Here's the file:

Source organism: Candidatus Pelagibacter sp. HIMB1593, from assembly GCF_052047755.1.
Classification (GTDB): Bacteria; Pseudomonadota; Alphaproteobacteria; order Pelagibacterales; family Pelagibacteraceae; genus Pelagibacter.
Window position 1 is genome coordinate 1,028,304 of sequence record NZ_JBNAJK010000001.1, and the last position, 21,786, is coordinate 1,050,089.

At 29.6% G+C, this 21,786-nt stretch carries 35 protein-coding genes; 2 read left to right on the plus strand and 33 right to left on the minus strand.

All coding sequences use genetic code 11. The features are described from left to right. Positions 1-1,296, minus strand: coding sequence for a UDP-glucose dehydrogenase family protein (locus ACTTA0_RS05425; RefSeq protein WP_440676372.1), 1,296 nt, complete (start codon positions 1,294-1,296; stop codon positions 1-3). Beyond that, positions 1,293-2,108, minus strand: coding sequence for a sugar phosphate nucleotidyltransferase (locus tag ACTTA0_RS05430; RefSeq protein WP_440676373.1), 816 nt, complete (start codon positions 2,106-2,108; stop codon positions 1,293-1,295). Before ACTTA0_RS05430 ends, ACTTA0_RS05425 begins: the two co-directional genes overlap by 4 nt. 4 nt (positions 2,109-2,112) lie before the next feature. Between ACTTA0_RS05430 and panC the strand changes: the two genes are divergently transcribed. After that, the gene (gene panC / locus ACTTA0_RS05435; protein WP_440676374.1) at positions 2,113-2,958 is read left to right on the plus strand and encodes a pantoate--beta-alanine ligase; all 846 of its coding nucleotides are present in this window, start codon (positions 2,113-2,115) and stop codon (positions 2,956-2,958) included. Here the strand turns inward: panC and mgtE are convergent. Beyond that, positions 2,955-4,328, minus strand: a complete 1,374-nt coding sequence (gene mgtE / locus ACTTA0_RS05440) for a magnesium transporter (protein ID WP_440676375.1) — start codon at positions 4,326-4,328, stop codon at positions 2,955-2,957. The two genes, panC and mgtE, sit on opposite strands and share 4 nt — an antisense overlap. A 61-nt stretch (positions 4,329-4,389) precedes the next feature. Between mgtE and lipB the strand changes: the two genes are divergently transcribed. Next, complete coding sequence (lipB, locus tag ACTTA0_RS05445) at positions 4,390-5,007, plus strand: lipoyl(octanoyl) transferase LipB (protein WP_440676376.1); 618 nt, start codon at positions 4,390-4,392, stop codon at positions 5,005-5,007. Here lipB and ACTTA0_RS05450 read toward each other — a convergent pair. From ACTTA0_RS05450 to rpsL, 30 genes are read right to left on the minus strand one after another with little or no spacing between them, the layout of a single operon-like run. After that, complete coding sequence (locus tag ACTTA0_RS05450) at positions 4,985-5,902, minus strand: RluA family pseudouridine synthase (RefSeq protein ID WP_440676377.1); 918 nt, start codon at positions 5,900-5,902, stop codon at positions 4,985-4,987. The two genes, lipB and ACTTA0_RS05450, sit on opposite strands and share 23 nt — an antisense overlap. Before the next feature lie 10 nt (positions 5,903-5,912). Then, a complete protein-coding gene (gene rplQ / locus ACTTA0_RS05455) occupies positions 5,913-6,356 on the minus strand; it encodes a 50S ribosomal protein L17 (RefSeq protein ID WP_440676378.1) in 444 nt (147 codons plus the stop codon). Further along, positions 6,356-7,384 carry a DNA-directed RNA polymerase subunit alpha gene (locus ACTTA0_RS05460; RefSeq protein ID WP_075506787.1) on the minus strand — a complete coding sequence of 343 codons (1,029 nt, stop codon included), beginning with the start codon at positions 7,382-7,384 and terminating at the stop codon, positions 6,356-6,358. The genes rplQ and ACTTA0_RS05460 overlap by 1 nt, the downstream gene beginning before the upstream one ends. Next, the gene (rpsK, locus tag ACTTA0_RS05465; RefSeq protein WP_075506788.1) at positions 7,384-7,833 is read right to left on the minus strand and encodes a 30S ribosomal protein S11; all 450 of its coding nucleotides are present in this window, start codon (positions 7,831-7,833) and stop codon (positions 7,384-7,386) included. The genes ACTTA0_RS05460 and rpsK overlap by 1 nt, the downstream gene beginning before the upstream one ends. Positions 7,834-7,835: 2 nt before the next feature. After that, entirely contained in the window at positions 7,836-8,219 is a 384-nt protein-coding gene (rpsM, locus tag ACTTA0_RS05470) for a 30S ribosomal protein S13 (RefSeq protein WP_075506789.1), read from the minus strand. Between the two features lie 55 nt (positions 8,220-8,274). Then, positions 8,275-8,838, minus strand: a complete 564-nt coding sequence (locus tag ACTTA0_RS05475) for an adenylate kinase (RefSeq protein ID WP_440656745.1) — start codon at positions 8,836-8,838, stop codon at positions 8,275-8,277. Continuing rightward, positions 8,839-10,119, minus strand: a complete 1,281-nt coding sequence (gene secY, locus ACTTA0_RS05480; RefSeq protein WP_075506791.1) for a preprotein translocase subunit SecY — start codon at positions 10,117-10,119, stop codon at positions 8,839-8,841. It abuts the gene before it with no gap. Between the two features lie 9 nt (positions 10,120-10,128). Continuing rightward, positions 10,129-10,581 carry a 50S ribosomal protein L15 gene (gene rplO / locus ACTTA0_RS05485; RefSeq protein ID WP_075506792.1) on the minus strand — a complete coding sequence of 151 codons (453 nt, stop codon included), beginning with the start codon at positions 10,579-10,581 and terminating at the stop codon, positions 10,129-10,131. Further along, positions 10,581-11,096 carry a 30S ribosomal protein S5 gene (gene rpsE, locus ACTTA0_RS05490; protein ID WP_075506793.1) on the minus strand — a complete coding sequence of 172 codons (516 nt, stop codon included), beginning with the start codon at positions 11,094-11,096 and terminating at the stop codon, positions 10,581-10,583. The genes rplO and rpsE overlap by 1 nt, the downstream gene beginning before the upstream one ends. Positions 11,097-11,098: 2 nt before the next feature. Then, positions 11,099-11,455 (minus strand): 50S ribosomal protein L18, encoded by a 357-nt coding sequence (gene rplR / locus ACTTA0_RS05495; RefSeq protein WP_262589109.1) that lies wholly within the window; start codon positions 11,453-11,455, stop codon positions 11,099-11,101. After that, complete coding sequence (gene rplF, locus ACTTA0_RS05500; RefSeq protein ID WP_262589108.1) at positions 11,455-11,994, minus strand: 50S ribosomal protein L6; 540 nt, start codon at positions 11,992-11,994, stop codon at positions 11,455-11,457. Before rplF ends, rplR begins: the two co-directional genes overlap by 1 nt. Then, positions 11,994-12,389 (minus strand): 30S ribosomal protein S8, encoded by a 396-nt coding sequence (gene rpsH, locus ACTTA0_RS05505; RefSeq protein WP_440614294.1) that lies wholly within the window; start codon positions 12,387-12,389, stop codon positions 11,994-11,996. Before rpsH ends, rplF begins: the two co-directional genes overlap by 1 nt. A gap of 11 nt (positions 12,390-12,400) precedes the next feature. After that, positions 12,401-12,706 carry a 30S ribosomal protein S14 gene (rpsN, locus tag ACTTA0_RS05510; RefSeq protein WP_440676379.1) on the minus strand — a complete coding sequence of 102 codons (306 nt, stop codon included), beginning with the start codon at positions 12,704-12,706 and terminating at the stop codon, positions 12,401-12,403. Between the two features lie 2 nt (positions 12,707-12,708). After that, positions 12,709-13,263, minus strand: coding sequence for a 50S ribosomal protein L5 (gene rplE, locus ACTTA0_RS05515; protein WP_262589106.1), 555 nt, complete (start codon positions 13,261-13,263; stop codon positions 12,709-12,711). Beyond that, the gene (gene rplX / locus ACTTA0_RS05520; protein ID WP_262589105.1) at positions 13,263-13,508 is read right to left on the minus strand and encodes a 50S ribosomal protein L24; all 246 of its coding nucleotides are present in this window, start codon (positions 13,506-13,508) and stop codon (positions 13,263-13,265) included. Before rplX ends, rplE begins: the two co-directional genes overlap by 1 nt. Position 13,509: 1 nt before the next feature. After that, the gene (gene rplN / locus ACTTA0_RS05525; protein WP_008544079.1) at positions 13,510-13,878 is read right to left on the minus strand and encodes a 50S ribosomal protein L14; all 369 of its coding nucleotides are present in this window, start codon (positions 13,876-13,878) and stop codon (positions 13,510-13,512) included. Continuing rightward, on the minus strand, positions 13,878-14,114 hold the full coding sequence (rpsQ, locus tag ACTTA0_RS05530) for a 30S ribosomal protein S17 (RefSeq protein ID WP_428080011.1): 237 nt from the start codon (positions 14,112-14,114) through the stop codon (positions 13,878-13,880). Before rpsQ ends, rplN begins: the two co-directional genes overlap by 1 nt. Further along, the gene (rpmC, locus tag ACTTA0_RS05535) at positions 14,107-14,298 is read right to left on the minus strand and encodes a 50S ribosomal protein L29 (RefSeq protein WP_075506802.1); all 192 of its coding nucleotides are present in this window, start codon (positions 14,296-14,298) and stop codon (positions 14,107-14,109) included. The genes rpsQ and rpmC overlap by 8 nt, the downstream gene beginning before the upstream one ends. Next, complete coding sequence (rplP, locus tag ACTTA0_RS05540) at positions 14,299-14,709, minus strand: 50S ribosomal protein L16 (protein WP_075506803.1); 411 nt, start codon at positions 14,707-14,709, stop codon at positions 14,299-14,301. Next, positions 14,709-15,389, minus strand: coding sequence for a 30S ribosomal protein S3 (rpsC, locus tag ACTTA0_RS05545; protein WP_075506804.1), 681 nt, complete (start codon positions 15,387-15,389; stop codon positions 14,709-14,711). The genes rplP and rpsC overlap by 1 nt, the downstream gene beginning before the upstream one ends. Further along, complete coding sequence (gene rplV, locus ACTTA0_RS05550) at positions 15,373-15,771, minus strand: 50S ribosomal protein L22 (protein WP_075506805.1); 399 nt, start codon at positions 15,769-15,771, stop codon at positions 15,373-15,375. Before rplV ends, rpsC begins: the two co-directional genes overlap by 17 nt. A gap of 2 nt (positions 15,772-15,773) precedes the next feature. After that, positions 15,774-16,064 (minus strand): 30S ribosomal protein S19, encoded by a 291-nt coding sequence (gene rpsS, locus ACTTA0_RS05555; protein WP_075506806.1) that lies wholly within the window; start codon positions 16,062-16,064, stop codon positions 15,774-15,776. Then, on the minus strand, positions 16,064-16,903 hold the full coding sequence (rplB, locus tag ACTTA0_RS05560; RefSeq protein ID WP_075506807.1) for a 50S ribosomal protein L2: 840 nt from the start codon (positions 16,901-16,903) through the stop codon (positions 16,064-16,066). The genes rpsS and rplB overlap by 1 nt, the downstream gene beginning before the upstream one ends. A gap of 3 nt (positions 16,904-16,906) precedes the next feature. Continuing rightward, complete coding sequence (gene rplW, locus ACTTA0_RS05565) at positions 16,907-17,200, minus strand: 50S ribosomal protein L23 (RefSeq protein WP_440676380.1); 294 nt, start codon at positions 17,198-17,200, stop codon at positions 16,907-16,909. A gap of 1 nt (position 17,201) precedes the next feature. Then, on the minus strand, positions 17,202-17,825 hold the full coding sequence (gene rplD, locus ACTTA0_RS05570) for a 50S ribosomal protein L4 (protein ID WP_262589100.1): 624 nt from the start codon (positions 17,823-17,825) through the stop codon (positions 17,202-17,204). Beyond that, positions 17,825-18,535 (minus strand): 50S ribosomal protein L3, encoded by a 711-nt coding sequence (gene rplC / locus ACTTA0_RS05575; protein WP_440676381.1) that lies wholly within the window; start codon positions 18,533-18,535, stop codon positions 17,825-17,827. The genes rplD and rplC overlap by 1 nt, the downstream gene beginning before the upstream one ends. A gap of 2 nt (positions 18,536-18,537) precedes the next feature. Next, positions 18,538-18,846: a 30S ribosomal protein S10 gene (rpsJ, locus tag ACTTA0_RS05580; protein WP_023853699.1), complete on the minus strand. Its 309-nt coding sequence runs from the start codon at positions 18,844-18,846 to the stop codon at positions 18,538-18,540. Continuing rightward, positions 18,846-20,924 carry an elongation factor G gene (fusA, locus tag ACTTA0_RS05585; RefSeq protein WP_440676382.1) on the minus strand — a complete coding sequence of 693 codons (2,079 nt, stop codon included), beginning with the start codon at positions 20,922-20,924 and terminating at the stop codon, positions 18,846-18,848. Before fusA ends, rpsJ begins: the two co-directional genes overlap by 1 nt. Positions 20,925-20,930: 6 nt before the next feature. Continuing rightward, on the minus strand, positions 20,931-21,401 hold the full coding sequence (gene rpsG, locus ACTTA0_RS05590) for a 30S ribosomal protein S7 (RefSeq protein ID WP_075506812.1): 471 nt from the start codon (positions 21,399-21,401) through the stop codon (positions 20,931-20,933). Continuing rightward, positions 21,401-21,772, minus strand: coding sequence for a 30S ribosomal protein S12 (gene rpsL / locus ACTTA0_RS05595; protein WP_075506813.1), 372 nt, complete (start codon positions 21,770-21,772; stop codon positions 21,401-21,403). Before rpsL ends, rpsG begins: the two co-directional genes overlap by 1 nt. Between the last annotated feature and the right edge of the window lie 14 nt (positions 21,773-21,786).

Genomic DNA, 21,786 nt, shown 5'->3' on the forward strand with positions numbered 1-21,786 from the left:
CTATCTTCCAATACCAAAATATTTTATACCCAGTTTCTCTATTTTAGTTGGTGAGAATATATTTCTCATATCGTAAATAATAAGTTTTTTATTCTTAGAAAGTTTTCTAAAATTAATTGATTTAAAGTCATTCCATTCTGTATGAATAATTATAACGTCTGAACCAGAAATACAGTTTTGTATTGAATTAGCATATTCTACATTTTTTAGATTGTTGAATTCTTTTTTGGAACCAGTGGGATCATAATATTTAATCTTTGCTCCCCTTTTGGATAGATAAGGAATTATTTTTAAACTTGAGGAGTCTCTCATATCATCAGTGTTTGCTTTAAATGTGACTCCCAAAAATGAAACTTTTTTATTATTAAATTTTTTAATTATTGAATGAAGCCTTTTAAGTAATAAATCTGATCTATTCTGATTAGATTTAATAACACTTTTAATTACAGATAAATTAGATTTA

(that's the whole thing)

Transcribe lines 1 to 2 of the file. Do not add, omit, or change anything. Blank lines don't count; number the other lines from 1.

Source organism: Candidatus Pelagibacter sp. HIMB1593, from assembly GCF_052047755.1.
Classification (GTDB): Bacteria; Pseudomonadota; Alphaproteobacteria; order Pelagibacterales; family Pelagibacteraceae; genus Pelagibacter.